• Geographic Spread of Influenza: The geographic spread of influenza in Puerto Rico and six states was reported as widespread; 14 states reported regional activity; the U.S. Virgin Islands and 19 states reported local activity; the District of Columbia and 11 states reported sporadic activity; and Guam did not report.

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A (H3N2) [114]: Forty-eight (42%) of the 114 H3N2 viruses tested have been characterized as A/Texas/50/2012-like, the influenza A (H3N2) component of the 2014-2015 Northern Hemisphere influenza vaccine. Sixty-six (58%) of the 114 viruses tested showed either reduced titers with antiserum produced against A/Texas/50/2012 or belonged to a genetic group that typically shows reduced titers to A/Texas/50/2012. Among viruses that showed reduced titers with antiserum raised against A/Texas/50/2012, most were antigenically similar to A/Switzerland/9715293/2013, the H3N2 virus selected for the 2015 Southern Hemisphere influenza vaccine. A/Switzerland/9715293/2013 is related to, but antigenically and genetically distinguishable, from the A/Texas/50/2012 vaccine virus. A/Switzerland-like H3N2 viruses were first detected in the United States in small numbers in March of 2014 and began to increase through the spring and summer.

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During week 48, the following ILI activity levels were experienced:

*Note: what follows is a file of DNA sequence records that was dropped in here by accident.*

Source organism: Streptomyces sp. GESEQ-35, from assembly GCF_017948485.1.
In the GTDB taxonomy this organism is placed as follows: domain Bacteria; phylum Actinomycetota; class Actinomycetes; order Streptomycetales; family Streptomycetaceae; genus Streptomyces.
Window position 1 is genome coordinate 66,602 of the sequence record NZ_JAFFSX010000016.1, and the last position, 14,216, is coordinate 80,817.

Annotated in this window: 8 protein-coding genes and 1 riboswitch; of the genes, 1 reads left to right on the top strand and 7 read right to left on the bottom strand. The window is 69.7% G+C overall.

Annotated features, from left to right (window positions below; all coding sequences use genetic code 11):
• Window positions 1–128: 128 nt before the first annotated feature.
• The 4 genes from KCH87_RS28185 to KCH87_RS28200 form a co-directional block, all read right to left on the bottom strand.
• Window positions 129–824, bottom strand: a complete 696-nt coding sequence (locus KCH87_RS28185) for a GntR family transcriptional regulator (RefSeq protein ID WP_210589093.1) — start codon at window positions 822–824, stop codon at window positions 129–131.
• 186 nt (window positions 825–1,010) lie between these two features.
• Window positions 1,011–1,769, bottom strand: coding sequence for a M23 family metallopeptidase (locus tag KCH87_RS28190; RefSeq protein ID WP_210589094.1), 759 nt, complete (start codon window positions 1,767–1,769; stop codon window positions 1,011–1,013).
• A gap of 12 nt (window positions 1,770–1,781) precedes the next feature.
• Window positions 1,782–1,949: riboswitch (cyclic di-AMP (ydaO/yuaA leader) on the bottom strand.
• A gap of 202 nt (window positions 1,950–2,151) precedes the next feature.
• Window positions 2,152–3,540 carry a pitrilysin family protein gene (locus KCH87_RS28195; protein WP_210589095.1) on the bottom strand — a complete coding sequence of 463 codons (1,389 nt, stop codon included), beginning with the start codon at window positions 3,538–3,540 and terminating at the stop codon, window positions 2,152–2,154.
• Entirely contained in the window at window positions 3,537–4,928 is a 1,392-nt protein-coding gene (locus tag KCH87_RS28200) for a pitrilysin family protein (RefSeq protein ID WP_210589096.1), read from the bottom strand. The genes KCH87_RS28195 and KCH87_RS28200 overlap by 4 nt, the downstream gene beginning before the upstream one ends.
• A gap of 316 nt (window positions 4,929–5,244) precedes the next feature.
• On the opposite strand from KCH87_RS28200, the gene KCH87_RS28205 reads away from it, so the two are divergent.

• Puerto Rico and six states (Alabama, Florida, Georgia, Louisiana, Mississippi, and Texas) experienced high ILI activity.
  • One state (Illinois) experienced moderate ILI activity.
  • Five states (Kansas, Missouri, Nevada, Utah, and Virginia) experienced low ILI activity.
  • New York City and 38 states (Alaska, Arizona, Arkansas, California, Colorado, Connecticut, Delaware, Hawaii, Idaho, Indiana, Iowa, Kentucky, Maine, Maryland, Massachusetts, Michigan, Minnesota, Montana, Nebraska, New Hampshire, New Jersey, New Mexico, New York, North Carolina, North Dakota, Ohio, Oklahoma, Oregon, Pennsylvania, Rhode Island, South Carolina, South Dakota, Tennessee, Vermont, Washington, West Virginia, Wisconsin, and Wyoming) experienced minimal ILI activity.
  • Data were insufficient to calculate an ILI activity level from the District of Columbia.

2 comments:

Anonymous said...

Why such a disparity between the first map on the CDC website under the "ILINet State Activity Indicator Map:" heading and the second map under the "Geographic Spread of Influenza as Assessed by State and Territorial Epidemiologists" heading? I am in North Carolina and the first says minimal ILI and the second says widespread influenza activity?

Michael Coston said...

It's not terribly intuitive, I know.

ILINET State Activity indicates the level of people going to doctors for ILI (Influenza-like Illness) which may include any respiratory flu-like virus.

The Geo Spread of Influenza is based on lab confirmed Influenza cases.

The term `widespread' indicates geographic spread across the state rather than severity of activity.